MRI Biometry of the Pseudophakic Cadaver Eye

Award Information
Agency:
Department of Health and Human Services
Branch
n/a
Amount:
$100,013.00
Award Year:
2007
Program:
SBIR
Phase:
Phase I
Contract:
1R43EY018518-01
Award Id:
85663
Agency Tracking Number:
EY018518
Solicitation Year:
n/a
Solicitation Topic Code:
n/a
Solicitation Number:
n/a
Small Business Information
16020 GLENRIDGE AVE, CLEVELAND, OH, 44130
Hubzone Owned:
N
Minority Owned:
N
Woman Owned:
N
Duns:
610333846
Principal Investigator:
SUSAN STRENK
(440) 234-5112
SSTRENK@WOWWAY.COM
Business Contact:
LAWRENCE STRENK
() -
mriresearch@wowway.com
Research Institution:
n/a
Abstract
DESCRIPTION (provided by applicant): Presbyopia is the loss of accommodation with age and industry efforts to provide surgical correction for presbyopia are vigorously underway as the potential market for such a product is substantial. Strategies include l ens refilling, scleral treatments, and, most notably, the development of accommodating intraocular lenses (IOLs). However, despite this renewed interest in IOLs for the correction of presbyopia (as well as myopia, hyperopia, and astigmatism), results have been disappointing and many questions remain regarding the optic and haptic sizing and post-operative positional stability, development of Soemmering's ring and posterior capsule opacification (PCO), power calculations, and adverse effects of these and eve n established IOL designs. The high-resolution MRI techniques developed by the PI are not hampered by the iris and are thus able to provide non-invasive in-situ visualization of the entire IOL (optic and haptics) and its geometric relationship to surroundi ng intraocular structures; this information cannot be obtained by any other method. The ultimate goal of this study is to produce a biometric database of the unique information obtained from MRI images of both phakic and pseudophakic cadaver globes in orde r to fully characterize IOL placement in the anterior segment and to provide much needed calibration algorithms between our existing in vivo MRI biometry and cadaver biometry, since cadaver studies are routinely used in IOL design. Moreover, posterior caps ule opacification is a common complication of cataract surgery that decreases visual acuity, has been correlated with IOL tilt and decentration, and is of particular concern with new IOL designs. Soemmering's ring, develops after virtually every IOL implan tation, is a direct precursor to PCO, is associated with other complications including pupillary block glaucoma, and our preliminary data suggest that it is also closely associated with IOL malposition. We plan to develop methods of non-invasively grading Soemmering's ring in vitro with MRI and correlating Soemmering's ring in the pseudophakic cadaver globe with anterior segment biometry and IOL type, position, tilt, and decentration. Successful completion of this project will facilitate the construction of models that allow better pseudophakic, phakic, and accommodating IOL designs as well as other methods of presbyopia correction to be simulated and developed. Moreover, it will facilitate the construction of refined algorithms for preoperative IOL power ca lculations and improve our understanding of post-operative complications of IOL surgery. Cataract surgery is a common procedure that results in removal of the human lens and its replacement with an intraocular lens (IOL). It is a safe procedure, but compli cations do occur. Many new IOLs are being designed to further improve vision after cataract surgery; however, concerns exist regarding both the safety and effectiveness of these new designs. Magnetic resonance imaging has the unique ability to fully show t he IOL position in the intact eye and will be used to study cadaver globes with IOLs in order to better understand the complications that can occur after IOL implantation and also to permit better and safer IOLs to be designed.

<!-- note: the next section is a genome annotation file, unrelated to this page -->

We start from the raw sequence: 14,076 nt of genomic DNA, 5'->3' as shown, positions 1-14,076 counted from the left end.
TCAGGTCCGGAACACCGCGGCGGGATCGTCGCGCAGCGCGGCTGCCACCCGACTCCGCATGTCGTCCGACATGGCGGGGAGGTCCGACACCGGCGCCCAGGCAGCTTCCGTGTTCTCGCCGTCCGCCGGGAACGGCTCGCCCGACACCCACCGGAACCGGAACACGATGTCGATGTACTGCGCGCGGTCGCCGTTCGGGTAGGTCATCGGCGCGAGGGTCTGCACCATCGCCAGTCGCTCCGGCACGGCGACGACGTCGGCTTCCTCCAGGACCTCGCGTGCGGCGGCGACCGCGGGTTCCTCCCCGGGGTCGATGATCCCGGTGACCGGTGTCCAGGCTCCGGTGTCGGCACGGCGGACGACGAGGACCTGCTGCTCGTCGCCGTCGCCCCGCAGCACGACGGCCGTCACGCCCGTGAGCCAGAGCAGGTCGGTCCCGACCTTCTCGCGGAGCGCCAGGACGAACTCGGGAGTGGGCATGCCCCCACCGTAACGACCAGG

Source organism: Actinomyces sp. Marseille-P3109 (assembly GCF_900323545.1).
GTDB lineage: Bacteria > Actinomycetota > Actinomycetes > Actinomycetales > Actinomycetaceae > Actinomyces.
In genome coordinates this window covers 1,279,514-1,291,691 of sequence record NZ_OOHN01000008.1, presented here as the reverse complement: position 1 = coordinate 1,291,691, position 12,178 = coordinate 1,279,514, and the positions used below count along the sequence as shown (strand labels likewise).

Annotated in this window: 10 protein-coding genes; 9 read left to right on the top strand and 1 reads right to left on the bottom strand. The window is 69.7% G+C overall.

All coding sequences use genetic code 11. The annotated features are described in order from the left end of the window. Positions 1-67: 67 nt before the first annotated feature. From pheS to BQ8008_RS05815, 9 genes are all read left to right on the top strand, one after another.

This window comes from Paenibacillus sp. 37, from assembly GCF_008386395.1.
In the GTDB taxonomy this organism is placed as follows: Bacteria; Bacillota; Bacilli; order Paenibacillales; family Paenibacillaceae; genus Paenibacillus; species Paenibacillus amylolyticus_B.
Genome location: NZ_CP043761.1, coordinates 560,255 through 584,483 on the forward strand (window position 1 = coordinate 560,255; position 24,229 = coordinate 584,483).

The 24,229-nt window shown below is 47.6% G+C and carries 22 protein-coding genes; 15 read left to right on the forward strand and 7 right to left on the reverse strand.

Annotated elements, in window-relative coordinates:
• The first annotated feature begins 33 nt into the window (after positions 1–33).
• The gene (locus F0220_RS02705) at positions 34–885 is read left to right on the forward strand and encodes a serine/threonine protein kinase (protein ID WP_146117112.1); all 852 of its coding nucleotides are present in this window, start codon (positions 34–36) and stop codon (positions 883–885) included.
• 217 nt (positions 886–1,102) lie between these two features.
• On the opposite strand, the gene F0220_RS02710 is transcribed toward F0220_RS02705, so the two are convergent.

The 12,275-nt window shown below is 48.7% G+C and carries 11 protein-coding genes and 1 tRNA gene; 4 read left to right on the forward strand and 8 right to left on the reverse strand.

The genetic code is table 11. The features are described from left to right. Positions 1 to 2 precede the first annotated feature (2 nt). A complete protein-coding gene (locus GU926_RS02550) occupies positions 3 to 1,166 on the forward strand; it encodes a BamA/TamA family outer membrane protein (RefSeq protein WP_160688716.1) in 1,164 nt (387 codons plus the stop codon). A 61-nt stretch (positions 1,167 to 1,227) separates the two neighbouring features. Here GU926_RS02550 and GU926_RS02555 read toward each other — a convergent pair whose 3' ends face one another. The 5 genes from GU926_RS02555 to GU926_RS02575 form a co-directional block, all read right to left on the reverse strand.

* information listed above is at the time of submission.

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